The Mac Mini may lack the glamour of the iMac or the stunning new MacBook Air models, but it’s maturing into a very capable little machine.
Like last year’s models, the 2011 Minis come in base (RRP: $699) and premium (RRP: $899) consumer models, plus a beefed-up server model (RRP: $1099).
The stylish unibody aluminium design remains, but the optical drive slots have gone: Apple argues an optical drive is no longer essential for everyday computing, and it has a point.
You can, of course, attach an external drive, or share an optical drive from another Mac or PC over the network. If you want to install Windows, the Boot Camp Assistant can create a bootable USB drive from an ISO image of the Windows DVD.
Apple has retained the same aluminium 'unibody' design.
Round the back, the mini-DisplayPort socket has become a Thunderbolt port; otherwise, external connections are unchanged. You still get HDMI, four USB 2 ports (there’s no USB 3 in Apple-land, alas) plus FireWire 800, Gigabit Ethernet and an SDXC slot.
There’s dual-band 802.11n and Bluetooth 4 wireless connectivity too. As usual, what you don’t get is a keyboard and mouse, but you can use existing PC peripherals so long as you don’t mind a few keys being in the wrong places.
Internally, the big news is a switch from ancient Core 2 Duo CPUs to powerful Sandy Bridge processors. The basic Mini now uses a 2.3GHz Core i5-2410M, while the premium one comes with the choice of a 2.5GHz i5-2520M or a 2.7GHz i5-2620M and the server uses a quad-core 2GHz Core i7-2635QM.
These are mobile parts, so power consumption remains low – our review unit idled at around 30W, rising only to 65W under heavy load – but desktop performance is boosted by around 50 percent over last year’s models.
Storage has been increased too. The consumer models now come with a 500GB 5,400RPM drive as standard, up from 320GB.
You can trade up to a 750GB, 7,200RPM drive or, for the premium and server models, a 256GB SSD – but prices are through the roof, raising the cost by $200 and an eye-watering $400 respectively.
Note that internal drives can only be fitted at the factory: if you need more space down the line you’ll have to make do with external storage, or use the SDXC slot at the back of the Mini.
You can at least upgrade the RAM yourself. That’s just as well, as the base configuration still comes populated with a rather mean 2GB, and Apple will charge you $120 for an upgrade to 4GB. Unscrew the base to access the two SO-DIMM DDR3 slots, however, and you can install third-party modules costing less than half that.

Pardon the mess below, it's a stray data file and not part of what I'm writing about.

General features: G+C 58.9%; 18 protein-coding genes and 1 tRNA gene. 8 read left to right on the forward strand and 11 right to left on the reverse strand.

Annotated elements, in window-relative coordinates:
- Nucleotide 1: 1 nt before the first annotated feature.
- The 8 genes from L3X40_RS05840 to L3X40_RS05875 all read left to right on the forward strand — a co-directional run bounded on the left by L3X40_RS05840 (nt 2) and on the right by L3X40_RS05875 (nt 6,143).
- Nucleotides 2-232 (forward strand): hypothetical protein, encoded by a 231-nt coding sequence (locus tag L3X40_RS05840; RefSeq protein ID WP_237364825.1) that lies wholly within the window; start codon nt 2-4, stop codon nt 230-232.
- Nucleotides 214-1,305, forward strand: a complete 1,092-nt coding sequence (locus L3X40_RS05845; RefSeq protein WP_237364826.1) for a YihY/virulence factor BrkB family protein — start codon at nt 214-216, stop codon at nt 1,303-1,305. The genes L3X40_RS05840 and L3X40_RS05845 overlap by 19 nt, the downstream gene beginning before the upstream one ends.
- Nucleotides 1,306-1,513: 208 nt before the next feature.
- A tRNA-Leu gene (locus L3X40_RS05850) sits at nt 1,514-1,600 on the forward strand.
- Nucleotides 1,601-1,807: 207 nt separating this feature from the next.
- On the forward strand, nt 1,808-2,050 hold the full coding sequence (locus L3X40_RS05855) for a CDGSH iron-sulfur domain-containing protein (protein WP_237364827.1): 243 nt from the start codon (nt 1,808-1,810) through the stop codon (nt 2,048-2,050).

A mini media centre?
The Mac Mini could make a great media centre: after all, it's small, energy-efficient, almost silent in operation and blessed with an HDMI socket. But the high price of internal storage means you’ll probably want to attach an external hard disk.
If you want a TV tuner or DVD drive, those will need to be external too. And it doesn’t help that Apple has removed the Front Row interface from Lion, so you'll have to turn to third-party options such as Boxee – or switch to Windows.
The one area where the Mini’s internals have been pared back is graphics. The 2010 models all featured a discrete Nvidia GeForce 320M GPU; now, the base and server models use the processor’s on-chip graphics, providing only enough power to make Crysis playable at Low quality settings.
The premium model, however, gets an upgrade – an AMD Radeon HD 6630M with a dedicated 256MB GDDR5 frame buffer. In our tests it managed 69fps at Low quality and a respectable 39fps at Medium quality.
Of course, the Mini never claimed to be a gaming platform, or anything more than a compact desktop PC – and with a Sandy Bridge processor tucked away inside that iconic little case, it’s an increasingly credible contender for that role.
To be sure, the Mini has its limitations: a big-box PC will still offer much more power and expansion potential for your money. But if you’re looking for a basic OS X machine, or a general-purpose low-profile desktop, the Mac Mini is an elegant, efficient and capable option.